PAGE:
Since relaxation phenomena are generally thermally activated, we write the aging rate in terms of a time-dependent activation energy as follows:

Fig. 1*A* shows data for the aging of DC704 monitored by measuring the real part of the high-frequency dielectric constant, *B* shows the 3 normalized relaxation functions plotted as a function of the logarithm of the time since the jump. Comparing the up and down jumps to 208.5 K, blue and red, respectively, demonstrates the above-mentioned nonlinear nature of physical aging even for small temperature jumps.

Fig. 1*C* shows the Kovacs–McKenna (KM) aging rate defined (1, 28) by

Eqs. **2**, **3**, and **5** imply for the Kovacs–McKenna aging rate **3** is the same function of R for all jumps, one has by inversion *C*, *Inset*, which shows that the difference of the logarithms of the 2 KM aging rates is a linear function of R.

The 2 solid collapsing curves in the main plot in Fig. 1*C* show the density KM aging rates compensated for the exponential R dependence. This gives the KM aging rate predicted for an infinitesimal temperature jump,

The density data in Fig. 1 conform to the SPA prediction of a linear relation between the activation energy and the property measured; for DC704 this has also been established for the high-frequency shear-mechanical plateau modulus **4** is obeyed because the same prediction applies for a more general version of SPA (Eq. **6**). Recently, glycerol was also shown to conform to the SPA prediction (35), which is interesting because hydrogen-bonding systems are generally more complex than van der Waals bonded systems.

A major challenge in glass science is what determines the activation energy of the dynamics of supercooled liquids. Is it the configurational entropy as in the Adam–Gibbs model from 1965 (36, 37) and later more sophisticated theories (38, 39)? Is it the density as in free-volume models (40, 41)? Is it the high-frequency plateau shear modulus

## Comparing Density and G ∞ Aging

Fig. 2*B* compares the normalized relaxation functions of ρ and *C*; the *A*). Fig. 2*B* shows that ρ and *B*, *Inset* shows that after rescaling the 2 relaxation curves superpose.

The different magnitudes of the fast changes right after **4**) because *C* and ref. 32 relate only to the relaxing part of the quantity X monitored, however, and these tests apply also if **4**) and “general SPA” if the more general relation **6** applies.

## Determining the Aging-Rate Activation Energy

Fig. 2*B* showed that ρ and **4**, i.e., at most one of them obeys rigorous SPA. To investigate this more closely, one needs to find the aging-rate activation energy, which is done by arguing as follows (21). Fig. 3*A* shows the equilibrium dielectric loss of DC704 at 2 temperatures above the glass transition. The loss-peak frequency is identified with the equilibrium aging rate. If temperature is lowered, the equilibrium loss curve moves to lower frequencies. Fig. 3*A* illustrates the so-called shift-factor method of determining the aging rate *B* validates this method of determining the aging rate by showing that it predicts equilibrium aging rates consistent with extrapolations of higher-temperature equilibrium loss-peak data (black circles).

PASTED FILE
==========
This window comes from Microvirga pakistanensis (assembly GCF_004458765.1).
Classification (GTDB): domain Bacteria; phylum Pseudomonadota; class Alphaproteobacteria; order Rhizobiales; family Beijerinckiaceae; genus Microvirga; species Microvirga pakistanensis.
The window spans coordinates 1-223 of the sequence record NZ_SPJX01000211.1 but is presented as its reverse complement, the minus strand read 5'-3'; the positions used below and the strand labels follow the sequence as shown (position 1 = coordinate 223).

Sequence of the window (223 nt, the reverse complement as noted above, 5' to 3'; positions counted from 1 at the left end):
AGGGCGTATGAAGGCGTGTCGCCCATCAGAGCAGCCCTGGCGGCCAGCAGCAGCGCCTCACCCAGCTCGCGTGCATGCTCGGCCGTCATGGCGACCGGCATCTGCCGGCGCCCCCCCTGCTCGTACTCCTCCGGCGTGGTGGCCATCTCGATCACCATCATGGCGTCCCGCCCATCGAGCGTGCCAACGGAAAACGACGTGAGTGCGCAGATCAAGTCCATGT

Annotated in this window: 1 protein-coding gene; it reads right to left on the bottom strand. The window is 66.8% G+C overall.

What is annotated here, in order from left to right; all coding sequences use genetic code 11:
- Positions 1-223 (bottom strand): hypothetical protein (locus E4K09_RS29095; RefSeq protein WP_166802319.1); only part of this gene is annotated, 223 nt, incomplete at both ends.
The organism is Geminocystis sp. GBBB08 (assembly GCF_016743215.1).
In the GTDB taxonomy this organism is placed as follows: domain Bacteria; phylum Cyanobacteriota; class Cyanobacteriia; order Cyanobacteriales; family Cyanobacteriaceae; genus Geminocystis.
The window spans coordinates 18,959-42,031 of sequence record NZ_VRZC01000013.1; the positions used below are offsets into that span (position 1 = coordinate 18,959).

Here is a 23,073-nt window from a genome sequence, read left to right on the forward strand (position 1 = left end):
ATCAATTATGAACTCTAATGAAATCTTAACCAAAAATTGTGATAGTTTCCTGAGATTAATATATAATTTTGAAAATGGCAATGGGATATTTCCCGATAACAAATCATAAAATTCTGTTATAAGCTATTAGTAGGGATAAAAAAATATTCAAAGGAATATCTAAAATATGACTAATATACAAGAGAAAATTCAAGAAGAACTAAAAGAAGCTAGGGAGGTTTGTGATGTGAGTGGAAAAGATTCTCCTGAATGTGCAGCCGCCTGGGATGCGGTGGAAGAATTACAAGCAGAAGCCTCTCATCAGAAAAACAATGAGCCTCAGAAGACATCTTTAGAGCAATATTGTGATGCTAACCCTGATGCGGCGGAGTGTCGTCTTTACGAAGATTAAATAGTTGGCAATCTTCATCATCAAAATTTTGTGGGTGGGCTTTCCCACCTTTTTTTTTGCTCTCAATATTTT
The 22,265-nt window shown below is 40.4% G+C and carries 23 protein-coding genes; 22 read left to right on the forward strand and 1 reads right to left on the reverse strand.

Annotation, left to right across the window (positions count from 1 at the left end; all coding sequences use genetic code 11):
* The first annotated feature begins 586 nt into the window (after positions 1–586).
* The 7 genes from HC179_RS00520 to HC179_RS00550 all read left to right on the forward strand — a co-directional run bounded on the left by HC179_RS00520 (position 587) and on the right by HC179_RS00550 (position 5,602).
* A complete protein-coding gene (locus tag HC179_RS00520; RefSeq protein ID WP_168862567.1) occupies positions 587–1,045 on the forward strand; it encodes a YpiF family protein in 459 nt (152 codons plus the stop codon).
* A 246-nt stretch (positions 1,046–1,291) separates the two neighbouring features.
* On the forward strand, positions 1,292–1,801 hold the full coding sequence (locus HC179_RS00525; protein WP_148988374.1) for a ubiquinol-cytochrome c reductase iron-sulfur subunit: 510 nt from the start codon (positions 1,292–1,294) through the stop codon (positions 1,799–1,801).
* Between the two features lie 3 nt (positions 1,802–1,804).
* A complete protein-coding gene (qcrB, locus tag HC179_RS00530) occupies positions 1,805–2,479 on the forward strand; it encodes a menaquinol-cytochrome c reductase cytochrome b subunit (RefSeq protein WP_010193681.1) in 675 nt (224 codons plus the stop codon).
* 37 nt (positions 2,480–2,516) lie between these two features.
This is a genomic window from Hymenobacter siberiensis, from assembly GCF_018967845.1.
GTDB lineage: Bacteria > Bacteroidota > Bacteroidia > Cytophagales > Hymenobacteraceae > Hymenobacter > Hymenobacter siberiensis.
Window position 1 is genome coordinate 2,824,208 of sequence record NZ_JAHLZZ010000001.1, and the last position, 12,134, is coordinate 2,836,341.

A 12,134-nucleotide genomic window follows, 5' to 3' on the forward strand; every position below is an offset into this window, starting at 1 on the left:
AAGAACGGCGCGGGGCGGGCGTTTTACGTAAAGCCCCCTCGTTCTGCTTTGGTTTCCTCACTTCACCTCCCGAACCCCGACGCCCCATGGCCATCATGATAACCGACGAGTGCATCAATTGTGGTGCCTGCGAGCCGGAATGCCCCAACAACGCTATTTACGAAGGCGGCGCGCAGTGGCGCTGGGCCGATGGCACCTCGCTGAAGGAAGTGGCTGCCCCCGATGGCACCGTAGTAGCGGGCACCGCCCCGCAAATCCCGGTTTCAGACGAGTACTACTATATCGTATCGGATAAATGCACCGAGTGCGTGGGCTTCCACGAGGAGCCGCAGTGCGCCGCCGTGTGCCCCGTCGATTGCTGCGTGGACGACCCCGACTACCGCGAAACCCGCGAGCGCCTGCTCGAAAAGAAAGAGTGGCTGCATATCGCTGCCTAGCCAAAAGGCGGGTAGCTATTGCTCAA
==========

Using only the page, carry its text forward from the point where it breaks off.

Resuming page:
Due to the time it takes to establish a spatially constant temperature profile in our measuring cell after a jump, *A* shows the aging-rate activation energy *C* compares the normalized relaxation function of the activation energy to that of the *B*). The 2 curves superpose to a good approximation.

Is the activation energy proportional to the plateau modulus **4** in which case *A* plots the change of the activation energy from its equilibrium value at the starting temperature divided by the same for *B* the same ratio where instead the long-time limits were subtracted. Finally, Fig. 5*C* demonstrates directly that

## Thermodynamic Description of General Single-Parameter Aging

A single-parameter description of linear scalar thermoviscoelasticity was proposed some time ago, based on the following reasoning (53, 54). If temperature and pressure are externally controlled, each of their complementary variables entropy and volume is a linear combination of the temperature and pressure deviations from equilibrium plus a relaxing variable, i.e., a quantity that cannot change abruptly and which contains all memory of the thermal prehistory. A single-parameter description applies if the 2 relaxing variables are proportional in their time variation (53).